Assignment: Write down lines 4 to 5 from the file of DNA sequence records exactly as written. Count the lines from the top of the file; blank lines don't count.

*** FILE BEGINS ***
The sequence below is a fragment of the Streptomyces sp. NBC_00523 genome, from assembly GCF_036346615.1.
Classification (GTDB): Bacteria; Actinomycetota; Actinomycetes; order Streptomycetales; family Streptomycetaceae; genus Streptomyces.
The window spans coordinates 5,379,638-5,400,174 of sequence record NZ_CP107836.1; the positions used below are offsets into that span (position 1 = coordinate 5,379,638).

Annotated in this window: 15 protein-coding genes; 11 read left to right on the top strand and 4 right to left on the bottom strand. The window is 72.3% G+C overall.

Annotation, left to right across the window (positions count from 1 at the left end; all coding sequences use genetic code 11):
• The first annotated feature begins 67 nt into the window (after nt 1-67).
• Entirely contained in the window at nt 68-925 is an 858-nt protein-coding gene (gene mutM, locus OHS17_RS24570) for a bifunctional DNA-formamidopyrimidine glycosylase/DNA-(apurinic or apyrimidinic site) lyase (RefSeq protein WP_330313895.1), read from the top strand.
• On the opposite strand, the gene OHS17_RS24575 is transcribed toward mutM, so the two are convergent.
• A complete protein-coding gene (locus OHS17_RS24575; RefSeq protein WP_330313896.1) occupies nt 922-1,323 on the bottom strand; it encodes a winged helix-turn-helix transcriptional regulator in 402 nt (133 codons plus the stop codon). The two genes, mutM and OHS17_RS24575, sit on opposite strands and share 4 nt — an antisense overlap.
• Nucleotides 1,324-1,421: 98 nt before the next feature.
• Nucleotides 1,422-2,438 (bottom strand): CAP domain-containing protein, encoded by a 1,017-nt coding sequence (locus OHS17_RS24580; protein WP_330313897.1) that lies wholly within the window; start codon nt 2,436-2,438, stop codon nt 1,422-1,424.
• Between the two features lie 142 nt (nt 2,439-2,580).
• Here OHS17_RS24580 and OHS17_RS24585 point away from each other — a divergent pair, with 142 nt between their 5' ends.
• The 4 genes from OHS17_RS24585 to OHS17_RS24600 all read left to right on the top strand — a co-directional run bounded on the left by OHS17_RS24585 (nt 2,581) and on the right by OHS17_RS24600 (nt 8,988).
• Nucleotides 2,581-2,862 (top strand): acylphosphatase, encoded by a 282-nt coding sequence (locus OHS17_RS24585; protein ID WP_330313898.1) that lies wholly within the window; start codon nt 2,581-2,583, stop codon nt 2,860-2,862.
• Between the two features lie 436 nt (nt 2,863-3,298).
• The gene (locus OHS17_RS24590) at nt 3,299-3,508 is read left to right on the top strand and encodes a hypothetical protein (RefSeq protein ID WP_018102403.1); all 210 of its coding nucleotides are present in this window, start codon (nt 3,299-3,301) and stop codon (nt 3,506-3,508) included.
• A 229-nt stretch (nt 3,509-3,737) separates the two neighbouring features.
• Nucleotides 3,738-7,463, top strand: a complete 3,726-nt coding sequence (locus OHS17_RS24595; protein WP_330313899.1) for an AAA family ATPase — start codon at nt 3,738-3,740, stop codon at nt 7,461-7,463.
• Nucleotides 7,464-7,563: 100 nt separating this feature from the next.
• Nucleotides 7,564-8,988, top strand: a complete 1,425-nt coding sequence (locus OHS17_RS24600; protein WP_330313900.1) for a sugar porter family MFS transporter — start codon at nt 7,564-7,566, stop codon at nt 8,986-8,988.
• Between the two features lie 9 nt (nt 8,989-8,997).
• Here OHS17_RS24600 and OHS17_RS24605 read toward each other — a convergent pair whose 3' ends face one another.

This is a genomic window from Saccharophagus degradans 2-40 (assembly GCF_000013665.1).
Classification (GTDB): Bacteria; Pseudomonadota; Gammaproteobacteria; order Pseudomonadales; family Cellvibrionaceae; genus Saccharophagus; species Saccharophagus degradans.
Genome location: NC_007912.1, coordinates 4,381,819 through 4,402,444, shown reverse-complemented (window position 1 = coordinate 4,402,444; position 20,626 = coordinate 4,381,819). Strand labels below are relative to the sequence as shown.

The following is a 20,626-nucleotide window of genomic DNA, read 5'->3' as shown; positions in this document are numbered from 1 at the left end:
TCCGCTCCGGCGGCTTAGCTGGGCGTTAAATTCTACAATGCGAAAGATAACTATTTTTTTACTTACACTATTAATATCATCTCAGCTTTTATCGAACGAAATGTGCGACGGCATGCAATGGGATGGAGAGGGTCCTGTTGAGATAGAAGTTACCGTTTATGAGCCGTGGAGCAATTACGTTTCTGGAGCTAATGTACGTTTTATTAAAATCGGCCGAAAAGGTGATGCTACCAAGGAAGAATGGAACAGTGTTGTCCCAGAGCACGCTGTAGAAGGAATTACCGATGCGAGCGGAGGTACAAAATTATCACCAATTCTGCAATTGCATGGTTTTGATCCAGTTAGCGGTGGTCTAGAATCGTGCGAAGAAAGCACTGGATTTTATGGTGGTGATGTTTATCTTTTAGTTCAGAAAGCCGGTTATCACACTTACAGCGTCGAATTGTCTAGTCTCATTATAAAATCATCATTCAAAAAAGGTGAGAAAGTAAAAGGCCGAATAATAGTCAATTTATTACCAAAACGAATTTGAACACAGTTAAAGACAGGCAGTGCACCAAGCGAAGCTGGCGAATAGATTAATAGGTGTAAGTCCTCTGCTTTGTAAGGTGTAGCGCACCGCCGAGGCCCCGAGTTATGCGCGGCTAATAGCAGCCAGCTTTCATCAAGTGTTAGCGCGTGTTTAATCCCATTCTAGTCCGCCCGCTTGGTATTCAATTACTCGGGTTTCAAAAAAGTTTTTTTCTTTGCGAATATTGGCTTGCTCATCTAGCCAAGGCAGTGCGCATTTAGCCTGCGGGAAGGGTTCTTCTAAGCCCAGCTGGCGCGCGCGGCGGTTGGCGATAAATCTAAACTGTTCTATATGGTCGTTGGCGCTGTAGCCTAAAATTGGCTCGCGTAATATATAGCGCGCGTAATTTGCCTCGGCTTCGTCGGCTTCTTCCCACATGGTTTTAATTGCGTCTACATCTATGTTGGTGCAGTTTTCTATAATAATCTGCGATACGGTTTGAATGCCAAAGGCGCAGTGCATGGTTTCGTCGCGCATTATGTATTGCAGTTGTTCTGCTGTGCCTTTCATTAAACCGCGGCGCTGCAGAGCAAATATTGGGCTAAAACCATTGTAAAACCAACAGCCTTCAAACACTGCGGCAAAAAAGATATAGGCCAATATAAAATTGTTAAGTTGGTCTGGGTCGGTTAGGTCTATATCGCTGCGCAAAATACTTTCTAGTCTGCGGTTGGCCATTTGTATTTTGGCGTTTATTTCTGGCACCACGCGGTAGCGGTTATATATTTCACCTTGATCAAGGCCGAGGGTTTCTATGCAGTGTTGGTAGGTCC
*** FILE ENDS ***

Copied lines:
Annotated in this window: 15 protein-coding genes; 11 read left to right on the top strand and 4 right to left on the bottom strand. The window is 72.3% G+C overall.

Annotation, left to right across the window (positions count from 1 at the left end; all coding sequences use genetic code 11):